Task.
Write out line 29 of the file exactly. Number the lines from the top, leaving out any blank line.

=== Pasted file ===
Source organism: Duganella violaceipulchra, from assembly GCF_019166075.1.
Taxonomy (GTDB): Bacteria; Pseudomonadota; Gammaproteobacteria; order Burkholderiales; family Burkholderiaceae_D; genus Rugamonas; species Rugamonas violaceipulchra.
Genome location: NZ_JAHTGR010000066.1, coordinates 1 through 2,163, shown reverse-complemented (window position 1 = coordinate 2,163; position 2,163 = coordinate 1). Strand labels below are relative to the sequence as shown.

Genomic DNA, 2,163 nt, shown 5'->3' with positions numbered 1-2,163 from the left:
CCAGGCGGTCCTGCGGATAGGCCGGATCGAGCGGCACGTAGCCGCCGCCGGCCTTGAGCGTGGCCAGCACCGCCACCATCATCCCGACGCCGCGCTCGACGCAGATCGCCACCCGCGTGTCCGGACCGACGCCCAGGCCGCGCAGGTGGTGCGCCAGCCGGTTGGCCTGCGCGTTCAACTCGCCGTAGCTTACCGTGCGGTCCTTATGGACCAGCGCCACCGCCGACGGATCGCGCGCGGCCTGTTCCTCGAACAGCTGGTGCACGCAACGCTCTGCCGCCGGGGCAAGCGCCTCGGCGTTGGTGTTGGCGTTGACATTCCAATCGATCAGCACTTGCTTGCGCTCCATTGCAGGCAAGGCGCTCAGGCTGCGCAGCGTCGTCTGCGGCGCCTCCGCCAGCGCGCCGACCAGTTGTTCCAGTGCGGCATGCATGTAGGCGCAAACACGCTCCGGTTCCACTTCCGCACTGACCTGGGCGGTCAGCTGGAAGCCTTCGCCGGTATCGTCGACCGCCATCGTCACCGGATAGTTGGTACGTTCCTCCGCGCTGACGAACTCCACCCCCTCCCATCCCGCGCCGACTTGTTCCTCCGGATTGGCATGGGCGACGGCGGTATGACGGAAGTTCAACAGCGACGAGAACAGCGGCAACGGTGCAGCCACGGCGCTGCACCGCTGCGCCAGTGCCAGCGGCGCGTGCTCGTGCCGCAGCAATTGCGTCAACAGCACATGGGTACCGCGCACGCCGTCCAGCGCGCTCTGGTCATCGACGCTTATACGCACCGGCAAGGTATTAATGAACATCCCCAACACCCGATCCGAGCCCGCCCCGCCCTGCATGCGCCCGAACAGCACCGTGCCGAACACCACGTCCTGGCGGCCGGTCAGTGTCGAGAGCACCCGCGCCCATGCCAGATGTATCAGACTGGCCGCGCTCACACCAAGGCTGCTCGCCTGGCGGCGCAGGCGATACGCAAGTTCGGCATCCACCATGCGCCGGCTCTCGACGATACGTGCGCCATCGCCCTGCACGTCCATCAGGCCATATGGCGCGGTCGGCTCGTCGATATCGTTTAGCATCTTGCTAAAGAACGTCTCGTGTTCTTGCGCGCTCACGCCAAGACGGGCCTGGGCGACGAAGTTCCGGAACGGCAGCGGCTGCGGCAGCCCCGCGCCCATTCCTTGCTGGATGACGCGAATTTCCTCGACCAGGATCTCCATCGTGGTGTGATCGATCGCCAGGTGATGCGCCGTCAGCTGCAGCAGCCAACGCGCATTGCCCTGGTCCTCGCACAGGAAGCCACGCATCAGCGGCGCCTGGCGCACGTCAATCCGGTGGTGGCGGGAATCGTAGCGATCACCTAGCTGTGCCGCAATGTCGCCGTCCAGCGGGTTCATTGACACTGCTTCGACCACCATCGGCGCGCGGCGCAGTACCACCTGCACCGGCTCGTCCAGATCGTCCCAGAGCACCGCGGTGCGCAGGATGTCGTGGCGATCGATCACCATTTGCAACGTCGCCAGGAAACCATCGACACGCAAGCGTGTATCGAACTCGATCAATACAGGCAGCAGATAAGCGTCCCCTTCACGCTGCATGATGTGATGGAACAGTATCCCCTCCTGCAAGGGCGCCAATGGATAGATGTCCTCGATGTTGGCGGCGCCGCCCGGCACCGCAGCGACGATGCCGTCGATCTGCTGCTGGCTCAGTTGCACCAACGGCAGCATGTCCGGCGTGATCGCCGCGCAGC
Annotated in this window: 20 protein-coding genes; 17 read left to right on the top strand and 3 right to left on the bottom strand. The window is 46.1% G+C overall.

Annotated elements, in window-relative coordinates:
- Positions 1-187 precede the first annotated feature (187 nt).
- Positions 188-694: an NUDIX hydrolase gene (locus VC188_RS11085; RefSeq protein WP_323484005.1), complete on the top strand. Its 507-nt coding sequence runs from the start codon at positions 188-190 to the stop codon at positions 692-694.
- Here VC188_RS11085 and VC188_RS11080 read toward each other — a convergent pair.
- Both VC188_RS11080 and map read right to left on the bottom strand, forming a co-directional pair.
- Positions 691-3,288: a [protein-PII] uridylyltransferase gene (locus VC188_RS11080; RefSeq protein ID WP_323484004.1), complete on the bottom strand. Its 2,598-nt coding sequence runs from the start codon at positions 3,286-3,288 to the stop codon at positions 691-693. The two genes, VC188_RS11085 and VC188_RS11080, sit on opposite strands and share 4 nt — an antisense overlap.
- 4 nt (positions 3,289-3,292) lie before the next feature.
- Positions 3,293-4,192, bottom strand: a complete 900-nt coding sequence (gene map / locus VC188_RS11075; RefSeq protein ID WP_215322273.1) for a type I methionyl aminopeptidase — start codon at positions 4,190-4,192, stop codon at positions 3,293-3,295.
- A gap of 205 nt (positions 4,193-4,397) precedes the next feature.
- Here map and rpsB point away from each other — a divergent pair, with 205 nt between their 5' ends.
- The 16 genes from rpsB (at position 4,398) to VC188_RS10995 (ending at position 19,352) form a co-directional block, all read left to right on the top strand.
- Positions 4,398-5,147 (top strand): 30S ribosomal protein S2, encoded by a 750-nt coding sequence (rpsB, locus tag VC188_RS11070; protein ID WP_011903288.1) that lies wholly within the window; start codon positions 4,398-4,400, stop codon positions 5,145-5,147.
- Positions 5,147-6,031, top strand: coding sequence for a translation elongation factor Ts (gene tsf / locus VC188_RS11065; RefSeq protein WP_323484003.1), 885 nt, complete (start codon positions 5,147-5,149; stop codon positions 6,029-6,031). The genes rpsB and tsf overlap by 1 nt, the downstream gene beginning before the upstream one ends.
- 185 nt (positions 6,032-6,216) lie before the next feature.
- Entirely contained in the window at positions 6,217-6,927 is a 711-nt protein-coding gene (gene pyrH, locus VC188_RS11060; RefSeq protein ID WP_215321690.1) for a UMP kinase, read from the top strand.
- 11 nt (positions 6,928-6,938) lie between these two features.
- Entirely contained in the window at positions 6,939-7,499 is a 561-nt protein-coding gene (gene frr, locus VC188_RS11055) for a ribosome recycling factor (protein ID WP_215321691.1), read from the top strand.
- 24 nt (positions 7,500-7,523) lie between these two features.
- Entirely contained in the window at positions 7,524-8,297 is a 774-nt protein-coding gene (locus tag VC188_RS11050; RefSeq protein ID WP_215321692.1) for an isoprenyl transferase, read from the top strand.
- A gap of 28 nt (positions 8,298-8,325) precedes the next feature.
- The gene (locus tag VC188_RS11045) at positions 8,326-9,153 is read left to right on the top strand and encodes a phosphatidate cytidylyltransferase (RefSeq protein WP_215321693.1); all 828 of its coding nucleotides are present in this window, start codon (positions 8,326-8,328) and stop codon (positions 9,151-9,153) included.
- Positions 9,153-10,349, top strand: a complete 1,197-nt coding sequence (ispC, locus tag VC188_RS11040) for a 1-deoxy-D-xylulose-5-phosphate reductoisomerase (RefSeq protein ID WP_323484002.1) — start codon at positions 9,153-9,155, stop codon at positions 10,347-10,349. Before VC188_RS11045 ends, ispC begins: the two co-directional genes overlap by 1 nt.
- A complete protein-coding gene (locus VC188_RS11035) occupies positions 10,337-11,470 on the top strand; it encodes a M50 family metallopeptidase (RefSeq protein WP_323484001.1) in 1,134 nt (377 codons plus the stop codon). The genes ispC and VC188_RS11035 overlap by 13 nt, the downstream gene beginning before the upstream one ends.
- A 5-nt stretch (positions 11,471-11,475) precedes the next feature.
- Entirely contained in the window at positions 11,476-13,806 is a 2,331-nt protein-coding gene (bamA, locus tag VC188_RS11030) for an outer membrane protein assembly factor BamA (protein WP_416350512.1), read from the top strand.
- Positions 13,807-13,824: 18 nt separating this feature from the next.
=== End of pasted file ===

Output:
- A complete protein-coding gene (locus VC188_RS11035) occupies positions 10,337-11,470 on the top strand; it encodes a M50 family metallopeptidase (RefSeq protein WP_323484001.1) in 1,134 nt (377 codons plus the stop codon). The genes ispC and VC188_RS11035 overlap by 13 nt, the downstream gene beginning before the upstream one ends.